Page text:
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Bolton: 'This a time for action' against Maduro

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Bolton: 'This a time for action' against Maduro

Bolton: 'This a time for action' against Maduro

During a news conference in Peru, President Trump's national security adviser John Bolton on Tuesday called for tougher international action against Venezuelan President Nicolas Maduro after Washington froze his government's assets in a sharp escalation of its pressure on the leftist leader.

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Bolton: 'This a time for action' against Maduro

U.S. national security adviser John Bolton said on Tuesday that tough new U.S. sanctions against Venezuelan President Nicolas Maduro would choke off his international financing and warned Russia not to provide Venezuela with further support.

Addressing a summit on Venezuela in the Peruvian capital Lima, Bolton stressed that U.S. authorities can now target and sanction anyone, including foreigners, who supports Maduro's government.

"We are sending a signal to third parties that want to do business with the Maduro regime: proceed with extreme caution," Bolton said, .

Bolton called for tougher international action against Maduro, whom he accused of only pretending to engage in negotiations with the opposition to buy himself time.

"The time for dialog is over.

Now is the time for action," Bolton said.

"Maduro is at the end of his rope," Bolton said, warning Russia not to provide him with further support.

U.S. President Donald Trump signed an executive order on Monday that freezes the assets of the Venezuelan government and bans any transactions with it, an act that could ensnare its dealings with Russia and China as well as with Western companies.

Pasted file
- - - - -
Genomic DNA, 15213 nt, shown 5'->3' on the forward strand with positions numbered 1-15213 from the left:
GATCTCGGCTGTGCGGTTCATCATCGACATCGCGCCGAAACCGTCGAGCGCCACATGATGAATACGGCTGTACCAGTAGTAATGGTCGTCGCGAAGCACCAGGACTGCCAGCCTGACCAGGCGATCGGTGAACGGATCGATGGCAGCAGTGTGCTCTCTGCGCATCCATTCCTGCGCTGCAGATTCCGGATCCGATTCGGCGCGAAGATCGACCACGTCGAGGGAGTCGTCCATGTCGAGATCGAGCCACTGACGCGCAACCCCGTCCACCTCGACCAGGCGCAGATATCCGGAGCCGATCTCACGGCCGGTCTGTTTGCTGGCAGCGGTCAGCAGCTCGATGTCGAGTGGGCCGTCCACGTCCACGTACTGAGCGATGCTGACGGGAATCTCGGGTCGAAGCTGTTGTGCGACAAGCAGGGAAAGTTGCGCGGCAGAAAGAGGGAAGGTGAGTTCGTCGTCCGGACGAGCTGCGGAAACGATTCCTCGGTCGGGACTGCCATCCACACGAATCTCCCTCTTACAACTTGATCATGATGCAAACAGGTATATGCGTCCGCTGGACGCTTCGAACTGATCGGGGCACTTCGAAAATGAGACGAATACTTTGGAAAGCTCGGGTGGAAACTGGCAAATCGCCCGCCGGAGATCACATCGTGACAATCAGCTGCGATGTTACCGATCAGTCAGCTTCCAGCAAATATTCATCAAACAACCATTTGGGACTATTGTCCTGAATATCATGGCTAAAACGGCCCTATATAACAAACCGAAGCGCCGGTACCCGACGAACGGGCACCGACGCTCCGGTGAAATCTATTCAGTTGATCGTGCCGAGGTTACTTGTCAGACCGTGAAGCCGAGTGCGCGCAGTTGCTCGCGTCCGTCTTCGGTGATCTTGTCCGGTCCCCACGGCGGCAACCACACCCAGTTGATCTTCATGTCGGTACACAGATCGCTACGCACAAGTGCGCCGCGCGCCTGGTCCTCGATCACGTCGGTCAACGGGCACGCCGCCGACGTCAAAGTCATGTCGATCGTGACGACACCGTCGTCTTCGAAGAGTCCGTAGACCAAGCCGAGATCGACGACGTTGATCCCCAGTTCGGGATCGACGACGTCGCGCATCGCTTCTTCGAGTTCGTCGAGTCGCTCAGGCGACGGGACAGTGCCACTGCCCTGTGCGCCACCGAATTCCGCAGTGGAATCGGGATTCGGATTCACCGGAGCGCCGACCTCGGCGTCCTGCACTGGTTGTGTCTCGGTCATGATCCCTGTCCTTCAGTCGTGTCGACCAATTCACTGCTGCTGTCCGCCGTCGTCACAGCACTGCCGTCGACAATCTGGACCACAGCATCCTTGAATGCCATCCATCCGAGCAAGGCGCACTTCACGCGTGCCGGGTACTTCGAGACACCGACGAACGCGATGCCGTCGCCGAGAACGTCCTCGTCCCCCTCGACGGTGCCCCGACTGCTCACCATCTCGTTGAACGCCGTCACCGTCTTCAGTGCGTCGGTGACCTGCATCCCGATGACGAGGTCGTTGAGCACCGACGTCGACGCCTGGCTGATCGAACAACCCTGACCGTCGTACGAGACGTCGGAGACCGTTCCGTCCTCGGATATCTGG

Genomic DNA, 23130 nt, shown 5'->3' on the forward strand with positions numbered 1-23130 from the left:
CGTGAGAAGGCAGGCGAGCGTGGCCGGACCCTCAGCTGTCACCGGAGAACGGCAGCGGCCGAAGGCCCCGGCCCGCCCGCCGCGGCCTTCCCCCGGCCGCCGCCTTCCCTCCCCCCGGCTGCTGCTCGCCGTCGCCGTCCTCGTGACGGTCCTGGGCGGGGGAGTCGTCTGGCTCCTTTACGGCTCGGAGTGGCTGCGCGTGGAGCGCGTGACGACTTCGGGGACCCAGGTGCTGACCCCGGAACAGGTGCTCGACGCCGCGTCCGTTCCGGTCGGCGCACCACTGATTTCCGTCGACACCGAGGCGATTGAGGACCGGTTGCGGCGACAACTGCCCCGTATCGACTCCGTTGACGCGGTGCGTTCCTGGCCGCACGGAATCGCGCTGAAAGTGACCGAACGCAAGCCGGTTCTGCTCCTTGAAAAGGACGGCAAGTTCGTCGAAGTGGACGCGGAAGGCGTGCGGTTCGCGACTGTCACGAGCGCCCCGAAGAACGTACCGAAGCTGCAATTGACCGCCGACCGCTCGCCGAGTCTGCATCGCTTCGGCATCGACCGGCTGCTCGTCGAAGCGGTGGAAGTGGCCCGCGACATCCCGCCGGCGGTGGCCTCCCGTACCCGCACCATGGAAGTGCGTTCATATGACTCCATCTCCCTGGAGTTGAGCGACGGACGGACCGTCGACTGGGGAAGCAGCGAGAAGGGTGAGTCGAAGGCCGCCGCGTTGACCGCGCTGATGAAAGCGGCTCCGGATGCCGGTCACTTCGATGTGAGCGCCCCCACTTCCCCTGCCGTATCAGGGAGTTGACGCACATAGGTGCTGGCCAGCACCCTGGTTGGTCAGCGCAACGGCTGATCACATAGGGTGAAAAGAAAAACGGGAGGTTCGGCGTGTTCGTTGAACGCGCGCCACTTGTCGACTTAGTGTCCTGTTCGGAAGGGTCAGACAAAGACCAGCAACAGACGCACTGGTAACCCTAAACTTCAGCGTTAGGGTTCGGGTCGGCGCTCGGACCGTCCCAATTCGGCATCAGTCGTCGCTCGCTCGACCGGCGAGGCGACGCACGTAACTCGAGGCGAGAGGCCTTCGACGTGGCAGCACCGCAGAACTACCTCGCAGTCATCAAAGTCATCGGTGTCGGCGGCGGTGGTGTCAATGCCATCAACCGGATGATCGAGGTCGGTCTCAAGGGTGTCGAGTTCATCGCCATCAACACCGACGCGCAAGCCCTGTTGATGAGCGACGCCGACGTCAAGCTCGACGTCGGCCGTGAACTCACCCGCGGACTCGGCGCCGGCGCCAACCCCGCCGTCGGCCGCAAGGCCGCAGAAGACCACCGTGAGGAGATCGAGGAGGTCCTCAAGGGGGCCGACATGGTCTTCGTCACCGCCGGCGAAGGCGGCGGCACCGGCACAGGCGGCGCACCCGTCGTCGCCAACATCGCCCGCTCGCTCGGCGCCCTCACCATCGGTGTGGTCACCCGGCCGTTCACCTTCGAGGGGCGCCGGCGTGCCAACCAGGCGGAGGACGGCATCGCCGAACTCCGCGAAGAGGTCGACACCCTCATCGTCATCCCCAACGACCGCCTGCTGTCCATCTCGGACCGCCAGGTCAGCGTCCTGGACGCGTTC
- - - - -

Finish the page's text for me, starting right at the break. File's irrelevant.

It was the first U.S. asset freeze against an entire government in the Western Hemisphere in more than thirty years and gave U.S. authorities unprecedented powers over finances tied to the Caribbean nation.

Trump resorted to the asset freeze after successive rounds of sanctions failed to dislodge Maduro or peel away his military's backing for him.

Bolton, one of the Trump administration's most influential hawks on Venezuela, warned Maduro ally Russia against doubling down on its "bad bet," and urged China to recognize opposition leader Juan Guaido as the country's legitimate leader if it wanted to recoup debt owed by Caracas.

Bolton said the U.S. government would ensure that Maduro ran out of ways to finance himself and he warned that a new government in Venezuela might not want to honor agreements made with countries that helped Maduro hang onto power.

Bolton had told Peruvian officials in private on Monday that the measure would have the effect of about tripling current sanctions related to Venezuela, a Peruvian government source said, speaking on condition of anonymity.

It could also inflame the U.S.-China trade war if it hits Beijing hard, with Venezuela owing China oil deliveries as repayment for loans through 2021, said Fernando Cutz, a former top aide to Trump on the National Security Council.




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